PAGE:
Tuesday, August 23, 2011

Pasta Alla Norma

I took another trip to the farmer's market on Saturday...and came home with four more pounds of eggplant. This week, it went into pasta alla Norma.

Pasta alla norma is almost as old as the island of Sicily itself. Named after the heroine in Vincenzo Bellini's famous opera, Norma, the two-act performance tells the story of the Druid priestess Norma, whose husband Pollione tries to run away to Rome with the Adalgisa, another priestess. Out of loyalty to Norma, Adalgisa tells her about the affair. Norma considers murdering her two children but decides to leave them with Adalgisa instead. Adalgisa, however, then renounces her love for Pollione and urges him to return to his wife.

Infuriated, Norma calls a meeting with the Druids and declares war against the Pollione's Romans. The declaration requires a sacrifice, which conveniently presents itself when Pollione is caught entering the temple of virgins to visit Adalgisa and is subsequently sentenced to death. Minutes before Pollione's execution Norma, deeply saddened by the turn of events, decides to take his place. Inspired by her benevolence, Pollione rekindles his love for his wife and joins her in the pyre.

First produced in 1831, Norma was immediately hailed a success, so much so that people began using the title as a term of endearment. For example, one's favorite music could be called "musica alla Norma," the best poetry "poesia alla Norma." As the pasta became one of Sicily's most famous dishes, it became known as pasta alla Norma.

I don't know about you, but all this talk about lyric tragedies is making me hungry. Let's move on to the recipe.
The innumerable variations of this recipe typically include:

- eggplant, fried in oil before its added to the sauce
- tomatoes
- cheese
- pasta
-a spicy pepper
-fresh basil

Here's my take:

Pasta Alla Norma

vegetable oil 
olive oil
2 pounds eggplant, cut into 1/2" cubes
4 cloves garlic*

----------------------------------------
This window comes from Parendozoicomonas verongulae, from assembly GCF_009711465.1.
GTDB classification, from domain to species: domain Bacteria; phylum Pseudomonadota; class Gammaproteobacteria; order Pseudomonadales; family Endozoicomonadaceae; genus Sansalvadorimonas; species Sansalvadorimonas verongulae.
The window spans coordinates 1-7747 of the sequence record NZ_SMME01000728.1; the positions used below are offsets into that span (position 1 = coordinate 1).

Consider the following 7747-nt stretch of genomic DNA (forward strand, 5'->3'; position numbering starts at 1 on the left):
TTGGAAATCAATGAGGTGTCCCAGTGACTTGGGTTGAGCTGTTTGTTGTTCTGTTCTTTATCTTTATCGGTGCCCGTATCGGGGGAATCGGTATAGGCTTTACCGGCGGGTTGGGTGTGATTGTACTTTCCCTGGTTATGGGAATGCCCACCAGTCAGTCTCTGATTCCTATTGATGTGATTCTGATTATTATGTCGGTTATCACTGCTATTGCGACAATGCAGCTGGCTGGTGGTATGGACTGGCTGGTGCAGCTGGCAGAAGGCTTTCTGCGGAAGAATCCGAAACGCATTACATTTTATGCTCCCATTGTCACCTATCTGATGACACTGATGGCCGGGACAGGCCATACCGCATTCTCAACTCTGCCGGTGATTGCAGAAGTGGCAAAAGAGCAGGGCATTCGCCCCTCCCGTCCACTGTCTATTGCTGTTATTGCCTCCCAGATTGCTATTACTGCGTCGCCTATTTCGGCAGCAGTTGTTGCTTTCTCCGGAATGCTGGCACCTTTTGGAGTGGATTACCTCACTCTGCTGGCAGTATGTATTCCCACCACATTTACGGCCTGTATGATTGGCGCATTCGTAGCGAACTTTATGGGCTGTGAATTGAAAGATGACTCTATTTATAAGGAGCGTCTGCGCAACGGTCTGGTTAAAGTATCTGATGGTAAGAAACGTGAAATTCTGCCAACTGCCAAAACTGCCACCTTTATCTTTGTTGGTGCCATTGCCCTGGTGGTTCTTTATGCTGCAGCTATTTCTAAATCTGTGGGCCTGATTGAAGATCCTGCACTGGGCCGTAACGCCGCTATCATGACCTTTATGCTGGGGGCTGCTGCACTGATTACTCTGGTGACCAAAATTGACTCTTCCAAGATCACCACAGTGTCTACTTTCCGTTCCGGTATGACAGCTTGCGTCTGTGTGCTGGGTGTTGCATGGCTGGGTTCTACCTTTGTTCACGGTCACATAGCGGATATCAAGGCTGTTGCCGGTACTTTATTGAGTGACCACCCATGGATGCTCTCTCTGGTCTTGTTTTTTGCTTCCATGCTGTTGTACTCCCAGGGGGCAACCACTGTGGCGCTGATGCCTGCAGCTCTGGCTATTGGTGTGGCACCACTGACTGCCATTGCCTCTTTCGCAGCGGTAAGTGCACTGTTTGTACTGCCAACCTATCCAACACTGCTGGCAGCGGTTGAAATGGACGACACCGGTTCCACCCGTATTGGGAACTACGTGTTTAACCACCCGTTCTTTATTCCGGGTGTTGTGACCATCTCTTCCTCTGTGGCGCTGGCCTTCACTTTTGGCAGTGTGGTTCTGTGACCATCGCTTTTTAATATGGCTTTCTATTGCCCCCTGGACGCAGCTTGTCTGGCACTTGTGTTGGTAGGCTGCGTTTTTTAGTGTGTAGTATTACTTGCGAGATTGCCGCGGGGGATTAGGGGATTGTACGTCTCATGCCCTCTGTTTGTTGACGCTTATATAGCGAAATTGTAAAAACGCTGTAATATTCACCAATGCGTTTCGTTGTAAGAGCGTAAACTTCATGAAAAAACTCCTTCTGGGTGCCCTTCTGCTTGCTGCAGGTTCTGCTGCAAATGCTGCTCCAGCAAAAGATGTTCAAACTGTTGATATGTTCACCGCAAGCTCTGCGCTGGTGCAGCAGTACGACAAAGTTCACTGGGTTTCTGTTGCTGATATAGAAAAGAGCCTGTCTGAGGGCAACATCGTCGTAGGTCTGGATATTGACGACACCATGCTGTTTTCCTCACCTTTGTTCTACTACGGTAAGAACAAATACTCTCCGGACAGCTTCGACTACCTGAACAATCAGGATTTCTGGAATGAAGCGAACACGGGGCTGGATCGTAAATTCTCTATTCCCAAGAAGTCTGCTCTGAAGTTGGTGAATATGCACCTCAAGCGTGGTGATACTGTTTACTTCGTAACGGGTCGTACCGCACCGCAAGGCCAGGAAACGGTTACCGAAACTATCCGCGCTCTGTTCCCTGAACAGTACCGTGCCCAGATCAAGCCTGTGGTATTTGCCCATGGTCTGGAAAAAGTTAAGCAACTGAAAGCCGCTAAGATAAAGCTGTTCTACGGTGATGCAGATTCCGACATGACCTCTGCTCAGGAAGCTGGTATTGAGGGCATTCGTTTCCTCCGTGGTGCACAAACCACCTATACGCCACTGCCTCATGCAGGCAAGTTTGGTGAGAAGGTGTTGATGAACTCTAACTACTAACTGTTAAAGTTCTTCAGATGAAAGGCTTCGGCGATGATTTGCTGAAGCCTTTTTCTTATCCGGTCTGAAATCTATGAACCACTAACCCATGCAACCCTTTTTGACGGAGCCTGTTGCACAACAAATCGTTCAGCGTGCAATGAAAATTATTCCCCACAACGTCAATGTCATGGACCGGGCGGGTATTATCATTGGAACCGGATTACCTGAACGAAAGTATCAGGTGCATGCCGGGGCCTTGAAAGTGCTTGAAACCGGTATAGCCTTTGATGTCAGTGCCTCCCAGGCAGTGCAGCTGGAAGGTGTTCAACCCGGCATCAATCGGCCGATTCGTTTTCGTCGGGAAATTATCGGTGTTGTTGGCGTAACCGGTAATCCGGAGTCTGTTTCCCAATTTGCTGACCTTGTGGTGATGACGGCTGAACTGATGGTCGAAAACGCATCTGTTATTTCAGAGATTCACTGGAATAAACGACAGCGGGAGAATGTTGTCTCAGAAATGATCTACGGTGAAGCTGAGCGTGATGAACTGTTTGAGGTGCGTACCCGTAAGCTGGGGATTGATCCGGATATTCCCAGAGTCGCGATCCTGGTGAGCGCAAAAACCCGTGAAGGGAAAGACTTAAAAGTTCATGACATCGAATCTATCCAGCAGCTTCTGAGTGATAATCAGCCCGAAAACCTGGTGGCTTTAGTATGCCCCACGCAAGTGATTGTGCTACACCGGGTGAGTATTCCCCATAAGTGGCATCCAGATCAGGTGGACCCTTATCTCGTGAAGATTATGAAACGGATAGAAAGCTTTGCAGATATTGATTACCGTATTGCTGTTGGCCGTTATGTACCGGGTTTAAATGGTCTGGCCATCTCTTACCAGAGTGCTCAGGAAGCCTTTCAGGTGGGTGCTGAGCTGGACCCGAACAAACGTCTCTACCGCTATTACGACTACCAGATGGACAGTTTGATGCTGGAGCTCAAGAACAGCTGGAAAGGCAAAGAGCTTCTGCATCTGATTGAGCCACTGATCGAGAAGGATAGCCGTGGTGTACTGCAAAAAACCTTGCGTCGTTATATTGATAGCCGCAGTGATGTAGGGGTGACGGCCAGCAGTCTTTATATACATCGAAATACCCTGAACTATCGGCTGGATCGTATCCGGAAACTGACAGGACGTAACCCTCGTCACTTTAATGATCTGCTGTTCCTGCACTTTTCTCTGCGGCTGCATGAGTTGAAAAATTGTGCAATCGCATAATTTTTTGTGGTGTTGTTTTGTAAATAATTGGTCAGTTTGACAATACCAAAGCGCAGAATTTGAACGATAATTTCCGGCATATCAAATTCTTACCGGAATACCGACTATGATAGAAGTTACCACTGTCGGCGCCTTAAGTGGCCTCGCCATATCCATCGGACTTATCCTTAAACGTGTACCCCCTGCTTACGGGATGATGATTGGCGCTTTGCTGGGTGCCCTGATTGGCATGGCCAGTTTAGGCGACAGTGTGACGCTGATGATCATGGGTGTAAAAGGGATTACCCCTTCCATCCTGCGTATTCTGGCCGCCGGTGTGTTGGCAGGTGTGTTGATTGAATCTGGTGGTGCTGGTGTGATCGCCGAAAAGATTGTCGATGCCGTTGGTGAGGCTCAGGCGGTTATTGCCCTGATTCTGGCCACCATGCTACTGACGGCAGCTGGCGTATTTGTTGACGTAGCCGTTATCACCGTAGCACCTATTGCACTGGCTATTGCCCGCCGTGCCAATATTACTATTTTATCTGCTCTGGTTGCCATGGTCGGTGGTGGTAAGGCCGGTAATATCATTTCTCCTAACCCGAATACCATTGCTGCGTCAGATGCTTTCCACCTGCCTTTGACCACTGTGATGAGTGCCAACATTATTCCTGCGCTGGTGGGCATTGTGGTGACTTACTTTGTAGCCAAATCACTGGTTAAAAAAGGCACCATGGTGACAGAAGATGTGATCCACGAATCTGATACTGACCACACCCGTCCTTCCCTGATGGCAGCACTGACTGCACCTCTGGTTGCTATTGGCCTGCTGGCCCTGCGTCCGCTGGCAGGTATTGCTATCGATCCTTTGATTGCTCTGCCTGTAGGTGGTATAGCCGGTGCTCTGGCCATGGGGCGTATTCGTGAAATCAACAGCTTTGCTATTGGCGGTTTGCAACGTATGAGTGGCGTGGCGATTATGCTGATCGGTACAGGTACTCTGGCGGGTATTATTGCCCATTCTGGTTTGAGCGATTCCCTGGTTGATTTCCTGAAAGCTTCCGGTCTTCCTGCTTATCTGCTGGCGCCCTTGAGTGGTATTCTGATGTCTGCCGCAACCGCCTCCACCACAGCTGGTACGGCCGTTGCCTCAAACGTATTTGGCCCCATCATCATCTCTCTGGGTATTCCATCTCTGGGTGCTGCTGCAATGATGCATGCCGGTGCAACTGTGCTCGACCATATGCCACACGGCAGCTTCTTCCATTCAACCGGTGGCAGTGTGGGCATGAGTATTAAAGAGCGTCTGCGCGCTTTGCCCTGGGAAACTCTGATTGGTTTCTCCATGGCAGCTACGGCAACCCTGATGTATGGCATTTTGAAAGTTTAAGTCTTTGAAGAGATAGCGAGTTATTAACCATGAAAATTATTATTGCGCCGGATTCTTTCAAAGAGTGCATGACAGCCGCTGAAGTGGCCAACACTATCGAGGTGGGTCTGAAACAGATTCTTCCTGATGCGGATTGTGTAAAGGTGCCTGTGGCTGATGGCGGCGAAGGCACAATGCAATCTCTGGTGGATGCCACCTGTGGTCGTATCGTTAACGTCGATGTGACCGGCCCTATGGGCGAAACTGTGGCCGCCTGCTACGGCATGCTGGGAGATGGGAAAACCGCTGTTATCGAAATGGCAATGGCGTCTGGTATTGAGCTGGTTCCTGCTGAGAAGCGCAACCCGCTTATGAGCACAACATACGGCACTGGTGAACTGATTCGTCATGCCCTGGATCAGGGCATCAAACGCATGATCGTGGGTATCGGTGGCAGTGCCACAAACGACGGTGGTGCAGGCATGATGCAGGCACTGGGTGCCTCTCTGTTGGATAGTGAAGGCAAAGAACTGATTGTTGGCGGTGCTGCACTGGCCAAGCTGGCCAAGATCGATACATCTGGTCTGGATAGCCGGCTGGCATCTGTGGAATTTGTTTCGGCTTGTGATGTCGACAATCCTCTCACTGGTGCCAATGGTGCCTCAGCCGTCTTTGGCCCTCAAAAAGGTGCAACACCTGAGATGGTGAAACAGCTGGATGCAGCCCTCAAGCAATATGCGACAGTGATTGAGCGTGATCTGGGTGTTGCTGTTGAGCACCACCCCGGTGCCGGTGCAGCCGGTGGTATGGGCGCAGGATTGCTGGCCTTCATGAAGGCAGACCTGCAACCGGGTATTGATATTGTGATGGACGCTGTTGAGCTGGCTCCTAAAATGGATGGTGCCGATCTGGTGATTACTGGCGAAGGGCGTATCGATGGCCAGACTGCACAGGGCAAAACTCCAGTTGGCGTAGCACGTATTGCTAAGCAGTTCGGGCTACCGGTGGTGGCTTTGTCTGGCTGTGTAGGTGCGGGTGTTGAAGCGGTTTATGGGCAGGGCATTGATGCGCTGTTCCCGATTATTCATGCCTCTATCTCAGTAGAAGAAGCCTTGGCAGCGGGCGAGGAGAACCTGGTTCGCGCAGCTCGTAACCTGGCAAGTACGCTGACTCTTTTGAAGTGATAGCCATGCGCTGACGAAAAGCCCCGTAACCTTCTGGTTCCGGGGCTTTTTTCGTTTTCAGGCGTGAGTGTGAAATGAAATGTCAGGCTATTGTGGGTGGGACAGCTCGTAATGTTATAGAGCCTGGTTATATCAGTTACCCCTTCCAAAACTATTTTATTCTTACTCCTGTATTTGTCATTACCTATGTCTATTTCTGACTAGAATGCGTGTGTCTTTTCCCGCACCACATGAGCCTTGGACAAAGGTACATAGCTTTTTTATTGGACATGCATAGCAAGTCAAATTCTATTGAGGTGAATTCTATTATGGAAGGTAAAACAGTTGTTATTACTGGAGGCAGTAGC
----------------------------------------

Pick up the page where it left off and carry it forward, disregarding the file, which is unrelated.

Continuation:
2 tsp salt 
crushed red pepper, to taste
1 big can of diced tomatoes or 2 cups Christopher Sauce or 2 cups fresh tomatoes, peeled and diced
12 fresh basil leaves, roughly chopped
1/4 pound roughly-grated ricotta salata**
1 box short, tubular pasta, like penne or rigatoni

*If you're using a premade sauce (that already includes garlic) instead of tomatoes, consider reducing or omitting the garlic

**Ricotta salata is salted sheep's milk ricotta cheese. It's much more firm than regular ricotta. Substituting ricotta produces a smooth, creamy sauce that's different in texture but equally raucous. Another option is to substitute another firm, salty cheese like pecorino romano. 

1. Placed the diced eggplant and salt in a strainer with a bowl underneath, then put something heavy on top. Let the eggplant sit for an hour. During this time, the salt will pull the bitter juices from the eggplant pieces into the bowl underneath the strainer. 

2. Fill the bottom of a saucepan with 1/4" of vegetable oil. When the oil is hot (test it), add the eggplant.

3. Stir the eggplant frequently as it fries, being careful not to break the pieces. Add more oil if necessary. When the eggplant has turned golden brown, remove them with a slotted spoon and place them on a plate lined with paper towel to dry. 

**Note: now would be a good time to begin boiling your pasta water

4. Discard the vegetable oil from the pan. Wipe the pan clean and return it to medium heat. 

5. Add 2 tbs olive oil to the now empty saucepan. Just before the oil begins to smoke, add the garlic. As the garlic begins to brown, add the crushed red pepper and let simmer for 30 seconds.

6. Add the tomatoes and simmer until the sauce thickens, 5-10 minutes. 

7.  When the sauce has reached its desired consistency, add the eggplants and fresh basil and let the sauce simmer on low heat for 5 more minutes.

8 Serve the sauce over pasta and garnish with grated cheese and additional basil. 

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